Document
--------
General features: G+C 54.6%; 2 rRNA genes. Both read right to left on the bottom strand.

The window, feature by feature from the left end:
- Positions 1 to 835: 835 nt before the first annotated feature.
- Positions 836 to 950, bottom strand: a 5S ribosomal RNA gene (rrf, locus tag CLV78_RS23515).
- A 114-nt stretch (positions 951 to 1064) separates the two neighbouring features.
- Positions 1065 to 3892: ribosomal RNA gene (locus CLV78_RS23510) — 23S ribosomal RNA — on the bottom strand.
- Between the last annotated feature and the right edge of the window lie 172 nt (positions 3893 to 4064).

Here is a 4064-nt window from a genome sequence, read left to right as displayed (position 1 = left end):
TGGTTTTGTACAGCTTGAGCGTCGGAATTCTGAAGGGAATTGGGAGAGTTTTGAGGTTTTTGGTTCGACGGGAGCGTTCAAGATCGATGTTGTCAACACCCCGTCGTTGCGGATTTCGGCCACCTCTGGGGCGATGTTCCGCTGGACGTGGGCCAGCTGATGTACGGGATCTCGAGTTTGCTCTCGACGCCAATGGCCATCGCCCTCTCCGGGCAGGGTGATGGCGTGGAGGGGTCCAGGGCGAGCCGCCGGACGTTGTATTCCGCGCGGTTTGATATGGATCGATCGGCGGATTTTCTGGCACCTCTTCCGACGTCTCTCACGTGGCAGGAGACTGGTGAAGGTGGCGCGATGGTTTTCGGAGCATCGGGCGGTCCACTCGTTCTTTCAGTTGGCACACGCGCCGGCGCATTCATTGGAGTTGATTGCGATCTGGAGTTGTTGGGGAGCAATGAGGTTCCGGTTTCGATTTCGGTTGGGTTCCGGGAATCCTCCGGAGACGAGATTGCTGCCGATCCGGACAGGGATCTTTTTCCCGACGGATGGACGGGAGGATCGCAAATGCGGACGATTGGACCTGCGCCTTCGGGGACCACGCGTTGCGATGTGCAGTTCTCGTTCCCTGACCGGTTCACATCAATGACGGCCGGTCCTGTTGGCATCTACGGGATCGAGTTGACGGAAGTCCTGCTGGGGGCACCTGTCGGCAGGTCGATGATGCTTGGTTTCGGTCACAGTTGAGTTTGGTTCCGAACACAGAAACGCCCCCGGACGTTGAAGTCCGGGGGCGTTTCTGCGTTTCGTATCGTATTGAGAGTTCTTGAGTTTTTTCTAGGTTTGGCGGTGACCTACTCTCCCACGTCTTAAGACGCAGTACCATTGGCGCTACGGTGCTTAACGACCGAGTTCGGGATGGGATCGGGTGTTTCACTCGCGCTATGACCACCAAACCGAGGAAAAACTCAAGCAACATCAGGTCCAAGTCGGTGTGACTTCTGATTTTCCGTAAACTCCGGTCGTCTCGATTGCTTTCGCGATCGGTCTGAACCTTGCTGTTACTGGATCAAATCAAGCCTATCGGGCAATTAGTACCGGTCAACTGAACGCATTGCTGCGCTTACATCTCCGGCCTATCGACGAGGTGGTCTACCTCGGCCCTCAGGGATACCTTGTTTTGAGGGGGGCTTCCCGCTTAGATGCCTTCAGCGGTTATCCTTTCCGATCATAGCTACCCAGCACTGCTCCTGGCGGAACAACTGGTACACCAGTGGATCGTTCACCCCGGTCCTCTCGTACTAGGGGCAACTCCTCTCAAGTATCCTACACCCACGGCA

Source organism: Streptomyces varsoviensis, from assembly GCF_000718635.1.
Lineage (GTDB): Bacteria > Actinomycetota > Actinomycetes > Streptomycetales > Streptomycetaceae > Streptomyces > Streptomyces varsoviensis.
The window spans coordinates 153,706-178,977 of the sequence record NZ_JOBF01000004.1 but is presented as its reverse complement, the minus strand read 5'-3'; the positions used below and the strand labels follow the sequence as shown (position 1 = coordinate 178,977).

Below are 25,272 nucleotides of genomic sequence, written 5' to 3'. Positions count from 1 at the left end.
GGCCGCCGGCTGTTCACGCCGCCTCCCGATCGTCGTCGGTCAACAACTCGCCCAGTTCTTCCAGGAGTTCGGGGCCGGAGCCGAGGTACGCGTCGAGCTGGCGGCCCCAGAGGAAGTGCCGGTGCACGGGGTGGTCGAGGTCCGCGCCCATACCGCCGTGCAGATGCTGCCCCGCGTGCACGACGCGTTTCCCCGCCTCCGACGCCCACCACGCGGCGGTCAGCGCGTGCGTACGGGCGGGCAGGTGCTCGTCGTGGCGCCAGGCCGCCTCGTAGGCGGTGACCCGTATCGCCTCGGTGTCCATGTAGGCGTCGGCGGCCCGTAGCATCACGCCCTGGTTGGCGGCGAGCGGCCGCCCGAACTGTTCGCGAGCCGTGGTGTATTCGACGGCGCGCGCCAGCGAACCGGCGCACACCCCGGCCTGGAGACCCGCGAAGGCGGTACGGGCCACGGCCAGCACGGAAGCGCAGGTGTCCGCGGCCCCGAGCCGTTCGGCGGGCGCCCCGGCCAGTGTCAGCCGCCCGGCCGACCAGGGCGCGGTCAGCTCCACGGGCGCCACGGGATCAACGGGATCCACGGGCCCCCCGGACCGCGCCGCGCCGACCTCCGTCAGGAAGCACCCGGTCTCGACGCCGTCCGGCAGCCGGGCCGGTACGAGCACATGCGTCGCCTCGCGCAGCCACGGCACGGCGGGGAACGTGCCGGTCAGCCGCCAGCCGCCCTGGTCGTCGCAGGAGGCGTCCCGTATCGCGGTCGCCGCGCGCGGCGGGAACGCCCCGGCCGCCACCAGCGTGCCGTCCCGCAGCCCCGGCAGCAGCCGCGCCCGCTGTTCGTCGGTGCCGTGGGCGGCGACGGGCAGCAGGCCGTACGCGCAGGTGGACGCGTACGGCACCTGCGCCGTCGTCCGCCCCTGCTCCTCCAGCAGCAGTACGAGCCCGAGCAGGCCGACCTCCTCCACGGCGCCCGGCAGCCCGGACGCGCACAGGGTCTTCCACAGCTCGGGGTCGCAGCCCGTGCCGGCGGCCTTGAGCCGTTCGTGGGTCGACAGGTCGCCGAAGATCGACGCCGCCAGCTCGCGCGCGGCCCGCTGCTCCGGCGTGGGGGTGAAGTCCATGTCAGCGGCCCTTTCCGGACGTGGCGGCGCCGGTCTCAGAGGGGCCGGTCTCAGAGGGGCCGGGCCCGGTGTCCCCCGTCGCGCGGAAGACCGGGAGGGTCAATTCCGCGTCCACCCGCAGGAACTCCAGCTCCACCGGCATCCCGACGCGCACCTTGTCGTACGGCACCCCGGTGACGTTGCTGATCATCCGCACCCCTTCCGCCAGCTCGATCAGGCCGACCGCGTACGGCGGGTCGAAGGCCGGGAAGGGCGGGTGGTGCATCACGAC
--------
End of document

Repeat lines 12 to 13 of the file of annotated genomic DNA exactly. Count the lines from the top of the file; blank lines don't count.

The window spans coordinates 153,706-178,977 of the sequence record NZ_JOBF01000004.1 but is presented as its reverse complement, the minus strand read 5'-3'; the positions used below and the strand labels follow the sequence as shown (position 1 = coordinate 178,977).

Below are 25,272 nucleotides of genomic sequence, written 5' to 3'. Positions count from 1 at the left end.